Ahhhh….savasana. The prize at the end of every yoga-asana class. Sometimes referred to as adult nap time, adult time out, or chillaxin’. Maybe not that last one exactly, but savasana has definitely inspired a meme or two.
You can always tell the newbies or the non-yogi-types: they roll up their mats and leave when everyone else is hunkering down for the next five to ten minutes. Poor souls. They’re literally missing the best part.
Give the gift, teach savasana
What’s worse than a person who walks out right at savasana?
The teacher who skips it altogether.
Don’t be the yoga teacher who lessens the importance of savasana (pronounced sha-VAHS-ah-nah) by not doing it, or eliminating it because you ran short on time. Final relaxation, as it’s also called, provides very real benefits to those who don’t skip it.
Some benefits include:
- Lowers blood pressure
- Relieves stress and calms the mind
- Reduces headaches, insomnia, and fatigue
- Returns the body’s process to normal
- Generally improves other physiological functions
Corpse pose teaches more than relaxation though. In a culture that values busy-ness and doing over being, the time you give for savasana may be the only time your participants are quiet and present.
How to teach savasana
The final stage in a yoga sequence calls for savasana and the minimum time recommend to stay in corpse pose is five minutes. Savasana allows your participants to completely relax, and completes the preparation needed for meditation.
Some cues I like to use when I’m guiding participants into final resting pose:
- Lie on the ground flat, “like a corpse.”
- Allow your feet to flop out and your legs to relax.
- Your palms face up to the ceiling with your fingers curling naturally.
- Let your shoulders relax and roll toward the ground.
- Release the tension in your jaw, allowing your tongue to drop from the roof of your mouth.
- Be comfortable, adjust until you feel you can completely relax.
For those who have low back issues, you can have them bend their knees and keep their feet flat on the floor. If you have them, you can also put a bolster underneath their knees. The goal of savasana is to be comfortable so you can relax completely even if you need to take a different position.
Make Savasana Special
Creating the right atmosphere goes a long way to encouraging participants to stay for savasana as well as
bribing inspiring them to return.
One tip I give new yoga teachers when learning how to teach savasana is to come up with their own secret sauce: a small ritual or routine that leaves a lasting impression.
Some ideas for your secret sauce:
- Dim or turn off the lights in the room completely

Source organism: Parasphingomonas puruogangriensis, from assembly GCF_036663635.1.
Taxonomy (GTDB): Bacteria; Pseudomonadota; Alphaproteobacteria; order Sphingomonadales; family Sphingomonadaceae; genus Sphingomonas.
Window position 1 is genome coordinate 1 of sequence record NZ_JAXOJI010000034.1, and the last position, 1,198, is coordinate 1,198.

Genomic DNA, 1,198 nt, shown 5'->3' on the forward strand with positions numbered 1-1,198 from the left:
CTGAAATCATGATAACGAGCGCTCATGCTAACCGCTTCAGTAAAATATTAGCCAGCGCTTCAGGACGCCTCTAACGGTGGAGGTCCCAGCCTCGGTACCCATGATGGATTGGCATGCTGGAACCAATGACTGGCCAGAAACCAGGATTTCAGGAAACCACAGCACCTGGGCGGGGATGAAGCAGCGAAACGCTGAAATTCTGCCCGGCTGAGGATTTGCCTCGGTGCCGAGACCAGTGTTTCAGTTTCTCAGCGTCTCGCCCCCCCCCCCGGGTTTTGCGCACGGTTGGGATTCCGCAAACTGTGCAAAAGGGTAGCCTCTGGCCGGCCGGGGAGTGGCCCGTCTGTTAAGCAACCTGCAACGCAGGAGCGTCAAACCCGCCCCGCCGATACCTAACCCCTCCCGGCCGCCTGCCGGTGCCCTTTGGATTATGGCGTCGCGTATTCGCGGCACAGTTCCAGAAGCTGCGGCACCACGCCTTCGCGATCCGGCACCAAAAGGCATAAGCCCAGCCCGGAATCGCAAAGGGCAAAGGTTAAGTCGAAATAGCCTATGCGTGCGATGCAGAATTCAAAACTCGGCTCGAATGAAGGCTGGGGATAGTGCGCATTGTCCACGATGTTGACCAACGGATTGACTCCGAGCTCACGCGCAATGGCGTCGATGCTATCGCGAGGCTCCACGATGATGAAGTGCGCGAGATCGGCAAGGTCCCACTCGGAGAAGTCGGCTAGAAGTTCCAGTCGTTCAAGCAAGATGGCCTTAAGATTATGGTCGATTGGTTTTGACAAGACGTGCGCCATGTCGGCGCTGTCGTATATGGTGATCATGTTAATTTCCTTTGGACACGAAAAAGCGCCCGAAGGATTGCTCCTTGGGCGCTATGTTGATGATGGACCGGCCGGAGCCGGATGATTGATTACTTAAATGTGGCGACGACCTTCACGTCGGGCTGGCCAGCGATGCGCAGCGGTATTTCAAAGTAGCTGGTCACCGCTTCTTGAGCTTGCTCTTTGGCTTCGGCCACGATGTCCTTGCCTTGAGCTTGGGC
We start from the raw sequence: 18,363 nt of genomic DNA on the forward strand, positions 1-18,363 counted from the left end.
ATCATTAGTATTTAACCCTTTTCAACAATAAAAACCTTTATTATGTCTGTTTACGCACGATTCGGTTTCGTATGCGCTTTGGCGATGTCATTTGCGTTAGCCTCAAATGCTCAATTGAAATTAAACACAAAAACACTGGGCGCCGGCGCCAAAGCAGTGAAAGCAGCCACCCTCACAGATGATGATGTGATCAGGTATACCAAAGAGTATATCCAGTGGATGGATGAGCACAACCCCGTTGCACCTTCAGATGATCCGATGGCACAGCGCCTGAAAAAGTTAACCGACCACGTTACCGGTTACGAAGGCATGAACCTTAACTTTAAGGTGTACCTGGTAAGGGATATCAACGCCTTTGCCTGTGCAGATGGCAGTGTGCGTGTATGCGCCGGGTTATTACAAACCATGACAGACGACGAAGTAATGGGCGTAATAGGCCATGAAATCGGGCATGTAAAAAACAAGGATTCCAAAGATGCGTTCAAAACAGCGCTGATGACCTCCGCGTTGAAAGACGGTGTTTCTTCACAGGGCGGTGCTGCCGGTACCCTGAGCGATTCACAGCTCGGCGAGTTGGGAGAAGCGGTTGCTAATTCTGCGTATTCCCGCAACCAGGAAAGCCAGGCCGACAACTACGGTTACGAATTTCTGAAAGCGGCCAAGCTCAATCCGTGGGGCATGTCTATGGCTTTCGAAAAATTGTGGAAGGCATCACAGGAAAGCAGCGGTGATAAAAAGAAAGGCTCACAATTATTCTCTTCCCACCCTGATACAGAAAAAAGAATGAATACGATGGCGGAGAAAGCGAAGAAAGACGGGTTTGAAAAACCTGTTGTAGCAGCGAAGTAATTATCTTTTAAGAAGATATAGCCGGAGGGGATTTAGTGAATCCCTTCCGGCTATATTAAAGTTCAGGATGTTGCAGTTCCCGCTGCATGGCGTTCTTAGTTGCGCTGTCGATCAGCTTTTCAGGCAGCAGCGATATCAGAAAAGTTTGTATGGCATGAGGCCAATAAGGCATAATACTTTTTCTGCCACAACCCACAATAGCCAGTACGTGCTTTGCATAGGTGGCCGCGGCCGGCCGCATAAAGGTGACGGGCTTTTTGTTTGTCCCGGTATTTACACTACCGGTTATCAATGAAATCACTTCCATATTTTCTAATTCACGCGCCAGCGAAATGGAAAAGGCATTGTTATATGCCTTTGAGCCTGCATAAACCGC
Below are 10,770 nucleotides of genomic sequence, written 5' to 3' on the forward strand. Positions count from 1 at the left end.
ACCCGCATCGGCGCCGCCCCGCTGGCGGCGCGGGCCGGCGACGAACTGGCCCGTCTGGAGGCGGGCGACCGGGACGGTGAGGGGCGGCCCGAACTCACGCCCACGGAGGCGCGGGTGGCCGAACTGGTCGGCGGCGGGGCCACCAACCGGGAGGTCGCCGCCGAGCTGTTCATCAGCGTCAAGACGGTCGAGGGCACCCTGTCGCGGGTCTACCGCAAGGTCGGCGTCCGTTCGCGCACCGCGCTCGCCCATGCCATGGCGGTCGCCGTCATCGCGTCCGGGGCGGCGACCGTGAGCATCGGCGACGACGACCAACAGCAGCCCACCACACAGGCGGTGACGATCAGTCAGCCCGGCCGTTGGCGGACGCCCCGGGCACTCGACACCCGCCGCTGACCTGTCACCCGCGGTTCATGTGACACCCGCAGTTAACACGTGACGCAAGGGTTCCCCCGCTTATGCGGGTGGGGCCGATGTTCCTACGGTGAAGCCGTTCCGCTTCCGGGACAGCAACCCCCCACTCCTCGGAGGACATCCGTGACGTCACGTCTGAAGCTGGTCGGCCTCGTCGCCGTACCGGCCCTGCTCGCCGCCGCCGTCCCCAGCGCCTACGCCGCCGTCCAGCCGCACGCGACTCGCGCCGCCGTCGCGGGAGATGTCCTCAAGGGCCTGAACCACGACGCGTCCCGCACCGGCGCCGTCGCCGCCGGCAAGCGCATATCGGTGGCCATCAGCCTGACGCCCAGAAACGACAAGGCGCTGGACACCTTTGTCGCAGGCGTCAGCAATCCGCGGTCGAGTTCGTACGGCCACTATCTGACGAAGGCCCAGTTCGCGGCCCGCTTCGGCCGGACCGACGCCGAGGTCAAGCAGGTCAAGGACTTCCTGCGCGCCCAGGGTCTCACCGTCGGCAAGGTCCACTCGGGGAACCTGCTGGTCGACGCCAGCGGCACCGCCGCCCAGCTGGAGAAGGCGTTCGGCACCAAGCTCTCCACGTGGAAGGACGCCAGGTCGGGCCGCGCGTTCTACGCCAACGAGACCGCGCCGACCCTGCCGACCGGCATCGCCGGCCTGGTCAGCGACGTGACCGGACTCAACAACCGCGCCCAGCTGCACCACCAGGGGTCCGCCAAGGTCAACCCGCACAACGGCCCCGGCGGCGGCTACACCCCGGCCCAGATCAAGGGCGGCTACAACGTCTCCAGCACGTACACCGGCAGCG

- Play relaxing/soft instrumental music
- Read an affirmation, quote, or a tell a story
- Lead the class in a guided meditation
- Honor the silence
- Use singing bowls/sound bath
- Spritz a towel with lavender for them to lay across their eyes
- Offer simple assists/adjustments
Using essential oils during final relaxation
Lavender is the most common essential oil used during savasana. Teachers mix a few drops with distilled water and spritz it into the air. Or you can spray it onto a warm towel to cover their eyes. Others combine a couple of drops with coconut oil, rub it into their palms, and hold it over the participant’s face in order to inhale it.
If you teach warm classes or in warmer climates, you could provide cold/frozen towels with soothing eucalyptus essential oil.
Never apply undiluted essential oil directly to a participant’s skin and ask before savasana starts if participants are okay with the use of essential oils.
Using simple assists/adjustments in savasana
Again, to follow proper etiquette (and to avoid getting in trouble), always ask your participants if it’s alright to do any kind of adjustments. Even with these simple assists, be specific and let them know what you’re planning to do, and give them a chance to opt-out.
In my experience most people opt-in for the savsasana secret sauce, but we need to remain mindful of individuals with allergies, skin sensitivities, and trauma. Respect those boundaries.
Choose whether you want to focus on their feet or their heads. I don’t recommend going back and forth (eww). Hands are another great area to focus on.
You can opt for a gentle palming or squeezing of the instep.
Or you can use your thumbs to press different acupressure points on the bottom of the foot.
Use your thumbs to press different acupressure points on the palms. You can also gently squeeze each finger between the joints, and/or rotate the wrists.
Gently rub circles on the temples. Apply easy pressure at the corner of the eyes (next to the nose and against the bone). Or squeeze and stretch the earlobes.
What ingredients can you bring in to teach savasana in such a way that makes it special and memorable? These small, yet thoughtful, gestures impact participants more than anything else, and will be what they remember long after the yoga-asana class ends.